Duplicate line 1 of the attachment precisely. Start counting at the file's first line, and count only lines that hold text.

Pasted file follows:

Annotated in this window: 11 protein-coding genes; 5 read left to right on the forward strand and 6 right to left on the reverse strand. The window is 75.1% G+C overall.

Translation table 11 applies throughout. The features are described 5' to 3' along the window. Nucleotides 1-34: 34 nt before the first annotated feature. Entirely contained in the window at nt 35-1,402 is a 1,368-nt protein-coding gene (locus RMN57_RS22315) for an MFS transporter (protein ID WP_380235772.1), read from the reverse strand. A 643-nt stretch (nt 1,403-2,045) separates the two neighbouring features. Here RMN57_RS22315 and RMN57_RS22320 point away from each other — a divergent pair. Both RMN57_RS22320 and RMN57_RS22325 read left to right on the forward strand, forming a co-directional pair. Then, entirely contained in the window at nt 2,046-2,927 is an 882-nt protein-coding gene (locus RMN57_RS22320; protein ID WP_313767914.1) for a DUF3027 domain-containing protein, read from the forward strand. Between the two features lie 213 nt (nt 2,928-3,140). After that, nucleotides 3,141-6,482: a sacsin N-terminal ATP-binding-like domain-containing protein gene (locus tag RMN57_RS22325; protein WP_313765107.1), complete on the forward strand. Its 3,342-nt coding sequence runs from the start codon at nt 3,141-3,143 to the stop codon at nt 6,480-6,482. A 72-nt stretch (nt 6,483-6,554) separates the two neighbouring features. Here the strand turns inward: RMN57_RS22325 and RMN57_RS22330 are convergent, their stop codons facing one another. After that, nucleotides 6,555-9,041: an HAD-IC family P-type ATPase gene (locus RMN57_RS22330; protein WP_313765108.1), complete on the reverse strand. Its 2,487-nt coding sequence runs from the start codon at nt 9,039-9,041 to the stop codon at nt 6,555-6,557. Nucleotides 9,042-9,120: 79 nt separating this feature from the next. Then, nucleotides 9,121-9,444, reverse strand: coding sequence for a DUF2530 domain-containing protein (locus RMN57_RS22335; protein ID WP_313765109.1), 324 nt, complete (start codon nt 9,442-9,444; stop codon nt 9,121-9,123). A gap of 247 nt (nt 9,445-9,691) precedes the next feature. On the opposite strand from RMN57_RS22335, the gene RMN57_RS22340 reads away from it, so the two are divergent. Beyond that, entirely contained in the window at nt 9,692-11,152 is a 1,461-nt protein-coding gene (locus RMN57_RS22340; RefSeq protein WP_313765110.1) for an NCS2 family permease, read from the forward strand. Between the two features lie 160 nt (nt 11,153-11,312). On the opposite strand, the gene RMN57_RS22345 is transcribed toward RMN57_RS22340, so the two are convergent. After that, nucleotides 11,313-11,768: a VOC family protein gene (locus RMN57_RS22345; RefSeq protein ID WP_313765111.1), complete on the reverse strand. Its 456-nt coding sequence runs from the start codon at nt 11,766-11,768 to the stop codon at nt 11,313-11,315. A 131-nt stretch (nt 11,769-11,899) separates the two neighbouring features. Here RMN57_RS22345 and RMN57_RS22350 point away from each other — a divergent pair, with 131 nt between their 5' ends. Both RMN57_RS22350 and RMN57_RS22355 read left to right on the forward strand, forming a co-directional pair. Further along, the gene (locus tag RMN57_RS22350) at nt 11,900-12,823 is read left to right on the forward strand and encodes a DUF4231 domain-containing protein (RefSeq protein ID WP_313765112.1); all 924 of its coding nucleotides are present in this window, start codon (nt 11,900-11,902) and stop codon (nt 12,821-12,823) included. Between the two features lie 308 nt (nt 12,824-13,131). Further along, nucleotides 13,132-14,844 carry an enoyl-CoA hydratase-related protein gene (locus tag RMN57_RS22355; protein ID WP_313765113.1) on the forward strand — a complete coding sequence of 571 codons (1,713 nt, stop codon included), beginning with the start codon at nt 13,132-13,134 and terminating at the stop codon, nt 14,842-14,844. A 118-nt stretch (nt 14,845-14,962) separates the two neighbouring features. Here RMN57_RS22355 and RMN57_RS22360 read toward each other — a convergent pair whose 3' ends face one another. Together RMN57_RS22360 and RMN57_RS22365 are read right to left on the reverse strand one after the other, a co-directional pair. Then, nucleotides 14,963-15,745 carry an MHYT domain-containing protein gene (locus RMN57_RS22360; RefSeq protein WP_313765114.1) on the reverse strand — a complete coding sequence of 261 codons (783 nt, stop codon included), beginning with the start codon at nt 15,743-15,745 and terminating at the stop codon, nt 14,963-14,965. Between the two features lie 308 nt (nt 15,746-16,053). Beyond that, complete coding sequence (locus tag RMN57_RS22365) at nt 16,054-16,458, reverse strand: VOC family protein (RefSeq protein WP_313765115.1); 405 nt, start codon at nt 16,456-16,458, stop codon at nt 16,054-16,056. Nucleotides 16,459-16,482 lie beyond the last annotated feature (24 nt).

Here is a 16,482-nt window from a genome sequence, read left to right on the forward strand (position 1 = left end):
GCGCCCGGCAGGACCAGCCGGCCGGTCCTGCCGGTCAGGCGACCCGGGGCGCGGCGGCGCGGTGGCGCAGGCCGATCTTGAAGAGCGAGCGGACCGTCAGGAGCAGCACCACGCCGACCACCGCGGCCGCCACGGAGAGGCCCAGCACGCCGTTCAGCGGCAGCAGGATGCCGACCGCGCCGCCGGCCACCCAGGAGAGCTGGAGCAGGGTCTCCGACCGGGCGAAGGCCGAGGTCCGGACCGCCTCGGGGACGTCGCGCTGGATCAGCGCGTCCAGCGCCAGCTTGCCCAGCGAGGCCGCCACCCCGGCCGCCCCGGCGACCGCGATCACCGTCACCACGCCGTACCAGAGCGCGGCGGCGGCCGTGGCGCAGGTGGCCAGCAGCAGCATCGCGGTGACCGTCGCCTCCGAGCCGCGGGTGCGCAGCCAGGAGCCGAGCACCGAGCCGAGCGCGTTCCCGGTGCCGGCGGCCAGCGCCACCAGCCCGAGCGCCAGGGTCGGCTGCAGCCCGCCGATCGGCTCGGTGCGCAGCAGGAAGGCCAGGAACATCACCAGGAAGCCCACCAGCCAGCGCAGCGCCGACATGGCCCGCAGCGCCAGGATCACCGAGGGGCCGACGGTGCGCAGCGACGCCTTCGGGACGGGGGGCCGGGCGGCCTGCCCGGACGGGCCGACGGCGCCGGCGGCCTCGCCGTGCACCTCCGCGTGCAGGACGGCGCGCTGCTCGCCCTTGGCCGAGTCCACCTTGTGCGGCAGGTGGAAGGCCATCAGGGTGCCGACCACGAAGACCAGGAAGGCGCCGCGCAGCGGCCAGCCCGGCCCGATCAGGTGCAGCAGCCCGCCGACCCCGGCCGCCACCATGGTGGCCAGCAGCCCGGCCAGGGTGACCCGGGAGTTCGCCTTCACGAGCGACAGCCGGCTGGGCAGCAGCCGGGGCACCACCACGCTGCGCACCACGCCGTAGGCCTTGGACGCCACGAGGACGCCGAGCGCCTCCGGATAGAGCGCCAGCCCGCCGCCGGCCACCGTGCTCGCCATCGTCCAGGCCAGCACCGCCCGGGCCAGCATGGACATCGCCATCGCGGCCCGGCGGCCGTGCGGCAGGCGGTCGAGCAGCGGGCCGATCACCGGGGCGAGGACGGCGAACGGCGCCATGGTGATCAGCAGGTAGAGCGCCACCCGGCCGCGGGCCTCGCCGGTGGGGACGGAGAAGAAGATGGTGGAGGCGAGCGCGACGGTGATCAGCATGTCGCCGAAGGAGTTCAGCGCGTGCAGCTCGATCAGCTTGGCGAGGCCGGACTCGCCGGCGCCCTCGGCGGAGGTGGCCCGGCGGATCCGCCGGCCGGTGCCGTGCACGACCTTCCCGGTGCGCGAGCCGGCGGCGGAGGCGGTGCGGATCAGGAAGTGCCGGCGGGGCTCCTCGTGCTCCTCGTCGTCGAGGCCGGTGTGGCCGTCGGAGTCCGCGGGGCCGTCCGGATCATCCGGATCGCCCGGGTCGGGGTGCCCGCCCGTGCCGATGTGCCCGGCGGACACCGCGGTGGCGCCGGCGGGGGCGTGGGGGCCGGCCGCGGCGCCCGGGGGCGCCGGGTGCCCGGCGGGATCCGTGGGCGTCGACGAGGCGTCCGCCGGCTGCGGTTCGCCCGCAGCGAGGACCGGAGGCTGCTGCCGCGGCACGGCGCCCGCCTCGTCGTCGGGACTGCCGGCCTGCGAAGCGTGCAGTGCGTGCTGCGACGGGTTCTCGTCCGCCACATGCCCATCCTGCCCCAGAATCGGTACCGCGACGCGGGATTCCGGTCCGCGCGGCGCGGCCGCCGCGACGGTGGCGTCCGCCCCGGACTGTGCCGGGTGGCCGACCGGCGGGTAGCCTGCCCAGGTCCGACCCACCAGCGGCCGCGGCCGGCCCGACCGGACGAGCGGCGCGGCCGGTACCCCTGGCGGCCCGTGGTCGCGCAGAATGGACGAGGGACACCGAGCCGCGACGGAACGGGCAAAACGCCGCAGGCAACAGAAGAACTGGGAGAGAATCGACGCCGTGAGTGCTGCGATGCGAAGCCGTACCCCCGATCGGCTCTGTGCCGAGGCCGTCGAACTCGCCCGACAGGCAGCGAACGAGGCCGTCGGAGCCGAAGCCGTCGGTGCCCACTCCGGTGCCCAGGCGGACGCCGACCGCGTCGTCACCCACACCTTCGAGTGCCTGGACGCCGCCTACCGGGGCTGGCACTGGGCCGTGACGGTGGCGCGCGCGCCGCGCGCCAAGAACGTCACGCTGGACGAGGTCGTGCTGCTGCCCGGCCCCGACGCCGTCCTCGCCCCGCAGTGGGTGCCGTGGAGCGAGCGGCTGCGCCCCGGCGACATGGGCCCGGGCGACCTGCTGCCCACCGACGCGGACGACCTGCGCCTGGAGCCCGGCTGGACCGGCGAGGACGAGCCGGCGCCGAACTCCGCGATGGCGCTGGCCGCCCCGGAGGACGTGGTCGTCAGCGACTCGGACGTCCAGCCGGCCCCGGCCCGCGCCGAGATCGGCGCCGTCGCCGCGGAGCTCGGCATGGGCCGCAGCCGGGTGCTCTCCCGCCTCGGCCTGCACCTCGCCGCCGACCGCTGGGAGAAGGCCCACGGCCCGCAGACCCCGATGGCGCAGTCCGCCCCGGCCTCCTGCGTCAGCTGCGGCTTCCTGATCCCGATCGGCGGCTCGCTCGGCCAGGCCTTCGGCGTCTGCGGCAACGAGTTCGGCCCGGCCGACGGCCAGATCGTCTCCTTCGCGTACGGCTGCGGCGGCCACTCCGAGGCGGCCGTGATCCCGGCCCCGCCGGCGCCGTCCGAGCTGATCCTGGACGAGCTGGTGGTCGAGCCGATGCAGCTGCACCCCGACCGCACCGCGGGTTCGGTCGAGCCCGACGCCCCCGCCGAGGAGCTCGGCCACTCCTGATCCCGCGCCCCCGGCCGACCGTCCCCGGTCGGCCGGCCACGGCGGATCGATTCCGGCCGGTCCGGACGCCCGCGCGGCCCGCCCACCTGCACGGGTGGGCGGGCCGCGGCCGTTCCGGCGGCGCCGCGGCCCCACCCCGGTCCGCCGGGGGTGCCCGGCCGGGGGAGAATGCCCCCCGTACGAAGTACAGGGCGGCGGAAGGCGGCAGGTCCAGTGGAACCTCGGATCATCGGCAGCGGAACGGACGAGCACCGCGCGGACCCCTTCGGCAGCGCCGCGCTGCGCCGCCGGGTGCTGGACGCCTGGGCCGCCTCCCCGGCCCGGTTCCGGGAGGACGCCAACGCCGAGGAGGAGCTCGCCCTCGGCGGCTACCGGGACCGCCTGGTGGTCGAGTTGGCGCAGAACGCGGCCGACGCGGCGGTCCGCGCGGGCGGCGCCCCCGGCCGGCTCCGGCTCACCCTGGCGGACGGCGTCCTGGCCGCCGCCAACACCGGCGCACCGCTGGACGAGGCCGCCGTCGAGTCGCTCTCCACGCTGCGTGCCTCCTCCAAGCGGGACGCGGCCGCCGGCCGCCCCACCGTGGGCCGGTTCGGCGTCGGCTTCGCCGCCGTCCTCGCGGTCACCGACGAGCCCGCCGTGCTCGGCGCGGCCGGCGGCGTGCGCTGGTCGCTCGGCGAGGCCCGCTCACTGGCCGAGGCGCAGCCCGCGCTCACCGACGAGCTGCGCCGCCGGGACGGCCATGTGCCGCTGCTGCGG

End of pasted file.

Annotated in this window: 11 protein-coding genes; 5 read left to right on the forward strand and 6 right to left on the reverse strand. The window is 75.1% G+C overall.